A Brief Summary

Lack of Recognition Has Led to Inequity

Although ADHD is a fairly common neurodevelopmental disorder, occurring in 5 to 9% of children, it continues to be underrecognized in our school systems. Recognizing that ADHD is a significant learning risk varies widely across our provinces, school boards and from school to school. Unlike the US, Canada does not have a Federal statement, clarifying a school boards’ obligation to provide students with attention-deficit/hyperactivity disorder (ADHD) equal access to education.

Some provinces continue to refuse to officially recognize ADHD in their coding or categories of exceptionality, resulting in students with ADHD being refused resources, even after CADDAC’s numerous attempts to inform and advocate on this issue. Please access Ontario for further information on this province.

This lack of understanding and recognition of ADHD as a serious learning risk has resulted in inequitable in access to special education resources and accommodations for students with ADHD. Students with similar levels of impairment caused by ADHD receive widely different levels of support across Canada, within provinces and from school to school within a province.

Lack of Teacher Training

Due to this lack of recognition, few educators truly understand the complex and far-reaching impairments caused by ADHD. Most educators receive only superficial information on ADHD during their training, and have access to minimal in-service training despite that fact they will have at least one to three students with ADHD in their classroom every year of their teaching career. For these students to have better academic outcomes, specific interventions targeting learning deficits and accommodating and improving cognitive difficulties need to be implemented.

ADHD’s Impact on Learning

Research over the past two decades has shown us that ADHD significantly impairs processing speed executive functioning skills, reading fluency and comprehension, written expression, mathematical problem solving; and the acquisition of learning strategies, study and organizational skills. [i],[ii],[iii],[iv],[v],[vi],[vii],[viii]

ADHD seriously impacts learning: Students with ADHD are at high risk for academic underachievement or failure even without an accompanying learning disability[ix],[x],[xi], an 8%-10% decline in academic attainment over a 4-yr period and a 3-fold increased risk for high school dropout. ix This occurs despite students with ADHD having average or above average intellectual abilities and the capacity to learn. [xii],[ix]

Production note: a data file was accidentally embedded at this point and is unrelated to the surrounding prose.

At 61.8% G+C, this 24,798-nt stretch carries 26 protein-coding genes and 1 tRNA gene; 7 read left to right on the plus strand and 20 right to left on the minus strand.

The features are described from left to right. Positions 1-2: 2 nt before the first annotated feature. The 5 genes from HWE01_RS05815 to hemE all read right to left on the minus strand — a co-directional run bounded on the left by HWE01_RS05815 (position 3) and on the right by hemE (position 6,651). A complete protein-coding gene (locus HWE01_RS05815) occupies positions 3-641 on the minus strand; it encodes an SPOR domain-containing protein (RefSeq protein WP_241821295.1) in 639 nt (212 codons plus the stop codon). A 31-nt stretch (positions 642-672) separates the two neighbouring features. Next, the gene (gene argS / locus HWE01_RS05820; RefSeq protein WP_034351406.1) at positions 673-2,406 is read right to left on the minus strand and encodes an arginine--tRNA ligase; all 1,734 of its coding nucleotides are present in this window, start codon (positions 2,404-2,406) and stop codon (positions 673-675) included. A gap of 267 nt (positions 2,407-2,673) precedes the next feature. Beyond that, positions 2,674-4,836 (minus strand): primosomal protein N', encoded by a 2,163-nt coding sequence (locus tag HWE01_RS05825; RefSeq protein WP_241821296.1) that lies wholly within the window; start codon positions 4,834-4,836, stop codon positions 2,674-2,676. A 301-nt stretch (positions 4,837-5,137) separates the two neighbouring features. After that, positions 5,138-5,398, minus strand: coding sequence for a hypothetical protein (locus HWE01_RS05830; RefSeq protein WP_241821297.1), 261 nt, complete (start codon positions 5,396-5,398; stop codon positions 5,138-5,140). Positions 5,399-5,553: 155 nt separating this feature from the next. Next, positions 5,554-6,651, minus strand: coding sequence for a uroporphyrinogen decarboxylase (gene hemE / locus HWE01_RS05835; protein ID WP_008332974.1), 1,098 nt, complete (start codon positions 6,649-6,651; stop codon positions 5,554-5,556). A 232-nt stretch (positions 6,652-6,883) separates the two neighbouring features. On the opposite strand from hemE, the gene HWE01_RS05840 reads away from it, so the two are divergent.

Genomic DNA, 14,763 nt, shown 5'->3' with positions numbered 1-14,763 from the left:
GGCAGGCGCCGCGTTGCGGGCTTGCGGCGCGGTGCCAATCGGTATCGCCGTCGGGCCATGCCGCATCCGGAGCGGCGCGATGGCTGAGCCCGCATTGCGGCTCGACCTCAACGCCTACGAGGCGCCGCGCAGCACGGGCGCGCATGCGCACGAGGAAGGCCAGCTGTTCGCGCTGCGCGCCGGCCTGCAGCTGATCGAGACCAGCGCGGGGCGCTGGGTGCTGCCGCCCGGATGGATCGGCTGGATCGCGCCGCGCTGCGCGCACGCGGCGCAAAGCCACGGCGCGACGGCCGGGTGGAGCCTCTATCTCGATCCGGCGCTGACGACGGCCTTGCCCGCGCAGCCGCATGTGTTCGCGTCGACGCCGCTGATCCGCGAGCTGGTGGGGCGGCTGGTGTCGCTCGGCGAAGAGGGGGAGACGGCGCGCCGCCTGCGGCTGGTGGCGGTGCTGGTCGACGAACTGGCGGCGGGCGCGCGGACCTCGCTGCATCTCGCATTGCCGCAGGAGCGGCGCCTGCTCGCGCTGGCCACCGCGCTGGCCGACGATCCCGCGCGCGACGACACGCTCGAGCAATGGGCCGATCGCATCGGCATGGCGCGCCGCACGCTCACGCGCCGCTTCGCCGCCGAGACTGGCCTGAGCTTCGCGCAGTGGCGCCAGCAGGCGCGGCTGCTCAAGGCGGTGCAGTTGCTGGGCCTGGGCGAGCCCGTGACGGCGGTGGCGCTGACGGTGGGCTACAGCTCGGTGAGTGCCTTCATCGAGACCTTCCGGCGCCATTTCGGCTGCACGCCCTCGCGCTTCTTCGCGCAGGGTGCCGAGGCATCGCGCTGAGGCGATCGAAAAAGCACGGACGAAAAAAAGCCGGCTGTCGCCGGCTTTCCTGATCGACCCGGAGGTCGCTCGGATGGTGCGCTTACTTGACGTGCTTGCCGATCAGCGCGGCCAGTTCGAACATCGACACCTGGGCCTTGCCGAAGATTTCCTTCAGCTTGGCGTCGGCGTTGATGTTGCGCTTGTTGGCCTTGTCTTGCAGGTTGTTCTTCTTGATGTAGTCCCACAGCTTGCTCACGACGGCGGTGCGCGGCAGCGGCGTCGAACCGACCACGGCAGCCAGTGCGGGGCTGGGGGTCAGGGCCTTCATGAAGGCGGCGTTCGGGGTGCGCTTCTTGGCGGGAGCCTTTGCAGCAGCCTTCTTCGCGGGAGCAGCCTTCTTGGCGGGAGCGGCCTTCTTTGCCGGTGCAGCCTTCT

[i] Breslau J, Miller E, Breslau N, Bohnert K, Lucia V, Schweitzer J. (2009) The impact of early behavior   disturbances on academic achievement in high school. Pediatrics. 123(6):1472-6.
[ii] Loe IM, Feldman HM. (2007). Academic and educational outcomes of children with ADHD. J Pediatr Psychol. ;32(6):643
[iii] Re AM, Pedron M, Cornoldi C.(2007). Expressive writing difficulties in children described as exhibiting ADHD symptoms. Journal Learning Disabilities, 40 (3): 244-255.
[iv] Capano L, Minden D, Chen SX, Schacher RJ, Ickowicz A.(2008).Mathematical learning disorder in school-age children with attention-deficit hyperactivity disorder. Can J Psychiatry.;53(6):392-9
[v] Frazier TW, Youngstrom EA, Glutting JJ, Watkins MW. (2007) ADHD and achievement: meta-analysis of the child, adolescent, and adult literatures and a concomitant study with college students. J Learn Disabil.40(1):49-65
[vi] Volpe RJ, DuPaul GJ, DiPerna JC et al (2006). Attention Deficit Hyperactivity Disorder and Scholastic Achievement: A Model of Mediation via Academic Enablers. School Psychology Review 35(1): 47-61
[vii] Fletcher J, Wolfe B (2008). Child mental health and human capital accumulation: The case of ADHD revisited. J Health Economics 27: 794-800.
[viii] Mayes SD, Calhoun SL(2007). Learning, attention, writing, and processing speed in typical children and children with ADHD, autism, anxiety, depression, and oppositional-defiant disorder. Child Neuropsychol; 13(6):469-93.
[ix] Currie, Janet & Stabile, Mark, 2006. “Child mental health and human capital accumulation: The case of ADHD,” Journal of Health Economics, Elsevier, vol. 25(6), pages 1094-1118, November.
[x] Fletcher J, Wolfe B. Child mental health and human capital accumulation: the case of ADHD revisited. J Health Econ. 2008 May;27(3):794-800. doi: 10.1016/j.jhealeco.2007.10.010.
[xi] Frazier TW et al. ADHD and achievement: meta-analysis of the child, adolescent, and adult literatures and a concomitant study with college students. J Learn Disabil. 2007 Jan-Feb;40(1):49-65
[xii] Arnold, L. E., Hodgkins, P., Kahle, J., Madhoo, M., & Kewley, G. (2015). Long-Term Outcomes of ADHD Academic Achievement and Performance. Journal of Attention Disorders, 1087054714566076